igne natura renovatur integra "through fire, nature is reborn whole" An alchemical aphorism invented as an alternate meaning for the acronym INRI.
igni ferroque "with fire and iron" A phrase describing scorched earth tactics. Also rendered as igne atque ferro, ferro ignique, and other variations.
ignis fatuus "foolish fire" will o' the wisp.
ignoratio elenchi "ignorance of the issue" The logical fallacy of irrelevant conclusion: making an argument that, while possibly valid, doesn't prove or support the proposition it claims to. An ignoratio elenchi that is an intentional attempt to mislead or confuse the opposing party is known as a red herring. Elenchi is from the Greek elenchos.
ignotum per ignotius "unknown by means of the more unknown" An explanation that is less clear than the thing to be explained. Synonymous with obscurum per obscurius.
ignotus (ign.) "unknown"
Illegitimi non carborundum "Don't let the bastards grind you down" Mock Latin originating during World War II, used and known in many forms since then.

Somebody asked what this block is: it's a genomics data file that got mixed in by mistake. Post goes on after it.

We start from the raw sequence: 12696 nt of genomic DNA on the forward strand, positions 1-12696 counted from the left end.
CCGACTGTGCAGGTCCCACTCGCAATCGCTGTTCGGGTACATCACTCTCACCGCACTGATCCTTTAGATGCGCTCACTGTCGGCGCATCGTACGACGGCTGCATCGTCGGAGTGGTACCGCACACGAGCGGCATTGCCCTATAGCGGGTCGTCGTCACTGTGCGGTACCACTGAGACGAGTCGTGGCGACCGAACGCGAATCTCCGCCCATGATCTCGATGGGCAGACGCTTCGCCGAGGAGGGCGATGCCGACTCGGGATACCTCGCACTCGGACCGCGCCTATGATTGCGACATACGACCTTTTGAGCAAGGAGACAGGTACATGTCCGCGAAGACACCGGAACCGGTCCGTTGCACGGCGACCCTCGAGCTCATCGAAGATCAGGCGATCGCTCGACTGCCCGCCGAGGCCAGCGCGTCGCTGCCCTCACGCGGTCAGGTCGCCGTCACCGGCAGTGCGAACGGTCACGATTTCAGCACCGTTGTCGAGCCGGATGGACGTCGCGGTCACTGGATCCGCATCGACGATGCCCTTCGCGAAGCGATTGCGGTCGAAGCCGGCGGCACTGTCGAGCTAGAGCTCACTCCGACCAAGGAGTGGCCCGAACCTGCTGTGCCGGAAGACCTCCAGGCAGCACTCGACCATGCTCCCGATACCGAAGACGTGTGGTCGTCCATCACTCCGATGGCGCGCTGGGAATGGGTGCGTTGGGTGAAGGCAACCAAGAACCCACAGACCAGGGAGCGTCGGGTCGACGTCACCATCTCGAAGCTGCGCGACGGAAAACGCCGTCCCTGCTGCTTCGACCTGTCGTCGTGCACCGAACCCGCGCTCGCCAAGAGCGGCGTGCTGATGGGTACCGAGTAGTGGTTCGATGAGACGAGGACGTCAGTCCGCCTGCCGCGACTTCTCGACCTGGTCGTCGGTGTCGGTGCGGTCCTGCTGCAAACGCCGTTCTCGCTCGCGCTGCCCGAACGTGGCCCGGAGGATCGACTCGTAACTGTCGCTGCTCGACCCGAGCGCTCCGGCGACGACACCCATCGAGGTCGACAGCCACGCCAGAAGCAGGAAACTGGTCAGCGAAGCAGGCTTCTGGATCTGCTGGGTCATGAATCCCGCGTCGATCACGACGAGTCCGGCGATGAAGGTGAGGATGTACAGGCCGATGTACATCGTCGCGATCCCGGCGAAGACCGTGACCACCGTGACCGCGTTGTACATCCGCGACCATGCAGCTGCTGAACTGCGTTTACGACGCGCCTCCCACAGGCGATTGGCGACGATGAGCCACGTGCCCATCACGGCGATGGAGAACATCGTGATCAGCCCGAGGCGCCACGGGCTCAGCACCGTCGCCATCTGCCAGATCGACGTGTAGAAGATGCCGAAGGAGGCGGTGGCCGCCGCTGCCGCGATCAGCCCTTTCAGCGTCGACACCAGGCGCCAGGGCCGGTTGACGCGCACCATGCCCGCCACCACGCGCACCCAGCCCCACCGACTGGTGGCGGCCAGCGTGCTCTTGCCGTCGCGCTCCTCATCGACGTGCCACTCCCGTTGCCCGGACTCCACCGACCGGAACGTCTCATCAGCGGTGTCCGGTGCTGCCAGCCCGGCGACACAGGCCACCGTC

imago Dei "image of God" From the religious concept that man was created in "God's image".
imitatio dei "imitation of a god" A principle, held by several religions, that believers should strive to resemble their god(s).
imperium in imperio "an order within an order" 1. A group of people who owe utmost fealty to their leader(s), subordinating the interests of the larger group to the authority of the internal group's leader(s).
2. A "fifth column" organization operating against the organization within which they seemingly reside.
imperium sine fine "an empire without an end" In Virgil's Aeneid, Jupiter ordered Aeneas to found a city (Rome) from which would come an everlasting, neverending empire, the endless (sine fine) empire.
imprimatur "let it be printed" An authorization to publish, granted by some censoring authority (originally a Catholic Bishop).